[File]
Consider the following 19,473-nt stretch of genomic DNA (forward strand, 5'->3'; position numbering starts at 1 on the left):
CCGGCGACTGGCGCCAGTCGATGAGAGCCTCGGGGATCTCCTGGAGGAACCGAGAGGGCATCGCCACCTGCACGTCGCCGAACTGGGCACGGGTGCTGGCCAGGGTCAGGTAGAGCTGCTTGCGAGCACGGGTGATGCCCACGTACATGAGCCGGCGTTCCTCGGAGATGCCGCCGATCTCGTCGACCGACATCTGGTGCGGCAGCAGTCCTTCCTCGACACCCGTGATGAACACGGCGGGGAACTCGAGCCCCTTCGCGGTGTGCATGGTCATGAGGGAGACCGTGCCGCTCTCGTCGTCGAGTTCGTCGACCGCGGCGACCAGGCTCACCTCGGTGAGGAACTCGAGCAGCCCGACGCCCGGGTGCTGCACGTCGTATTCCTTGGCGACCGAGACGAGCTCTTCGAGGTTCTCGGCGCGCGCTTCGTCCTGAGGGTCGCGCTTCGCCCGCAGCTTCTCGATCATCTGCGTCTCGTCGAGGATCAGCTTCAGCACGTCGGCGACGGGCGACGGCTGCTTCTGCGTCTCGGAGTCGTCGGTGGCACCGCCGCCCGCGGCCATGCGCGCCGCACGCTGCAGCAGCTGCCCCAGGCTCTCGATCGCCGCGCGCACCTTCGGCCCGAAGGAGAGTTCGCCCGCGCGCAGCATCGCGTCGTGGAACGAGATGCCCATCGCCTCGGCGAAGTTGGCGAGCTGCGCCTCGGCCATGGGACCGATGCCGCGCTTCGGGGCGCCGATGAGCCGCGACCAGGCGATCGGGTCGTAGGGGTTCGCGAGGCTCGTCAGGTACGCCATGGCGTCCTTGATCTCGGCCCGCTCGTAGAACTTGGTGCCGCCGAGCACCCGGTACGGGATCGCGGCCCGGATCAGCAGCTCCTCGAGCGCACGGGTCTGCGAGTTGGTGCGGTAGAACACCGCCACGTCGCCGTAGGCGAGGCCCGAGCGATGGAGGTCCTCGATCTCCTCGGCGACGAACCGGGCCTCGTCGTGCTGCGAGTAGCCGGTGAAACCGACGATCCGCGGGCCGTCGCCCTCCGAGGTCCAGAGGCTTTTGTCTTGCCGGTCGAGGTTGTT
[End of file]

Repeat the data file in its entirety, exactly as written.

Consider the following 19,473-nt stretch of genomic DNA (forward strand, 5'->3'; position numbering starts at 1 on the left):
CCGGCGACTGGCGCCAGTCGATGAGAGCCTCGGGGATCTCCTGGAGGAACCGAGAGGGCATCGCCACCTGCACGTCGCCGAACTGGGCACGGGTGCTGGCCAGGGTCAGGTAGAGCTGCTTGCGAGCACGGGTGATGCCCACGTACATGAGCCGGCGTTCCTCGGAGATGCCGCCGATCTCGTCGACCGACATCTGGTGCGGCAGCAGTCCTTCCTCGACACCCGTGATGAACACGGCGGGGAACTCGAGCCCCTTCGCGGTGTGCATGGTCATGAGGGAGACCGTGCCGCTCTCGTCGTCGAGTTCGTCGACCGCGGCGACCAGGCTCACCTCGGTGAGGAACTCGAGCAGCCCGACGCCCGGGTGCTGCACGTCGTATTCCTTGGCGACCGAGACGAGCTCTTCGAGGTTCTCGGCGCGCGCTTCGTCCTGAGGGTCGCGCTTCGCCCGCAGCTTCTCGATCATCTGCGTCTCGTCGAGGATCAGCTTCAGCACGTCGGCGACGGGCGACGGCTGCTTCTGCGTCTCGGAGTCGTCGGTGGCACCGCCGCCCGCGGCCATGCGCGCCGCACGCTGCAGCAGCTGCCCCAGGCTCTCGATCGCCGCGCGCACCTTCGGCCCGAAGGAGAGTTCGCCCGCGCGCAGCATCGCGTCGTGGAACGAGATGCCCATCGCCTCGGCGAAGTTGGCGAGCTGCGCCTCGGCCATGGGACCGATGCCGCGCTTCGGGGCGCCGATGAGCCGCGACCAGGCGATCGGGTCGTAGGGGTTCGCGAGGCTCGTCAGGTACGCCATGGCGTCCTTGATCTCGGCCCGCTCGTAGAACTTGGTGCCGCCGAGCACCCGGTACGGGATCGCGGCCCGGATCAGCAGCTCCTCGAGCGCACGGGTCTGCGAGTTGGTGCGGTAGAACACCGCCACGTCGCCGTAGGCGAGGCCCGAGCGATGGAGGTCCTCGATCTCCTCGGCGACGAACCGGGCCTCGTCGTGCTGCGAGTAGCCGGTGAAACCGACGATCCGCGGGCCGTCGCCCTCCGAGGTCCAGAGGCTTTTGTCTTGCCGGTCGAGGTTGTT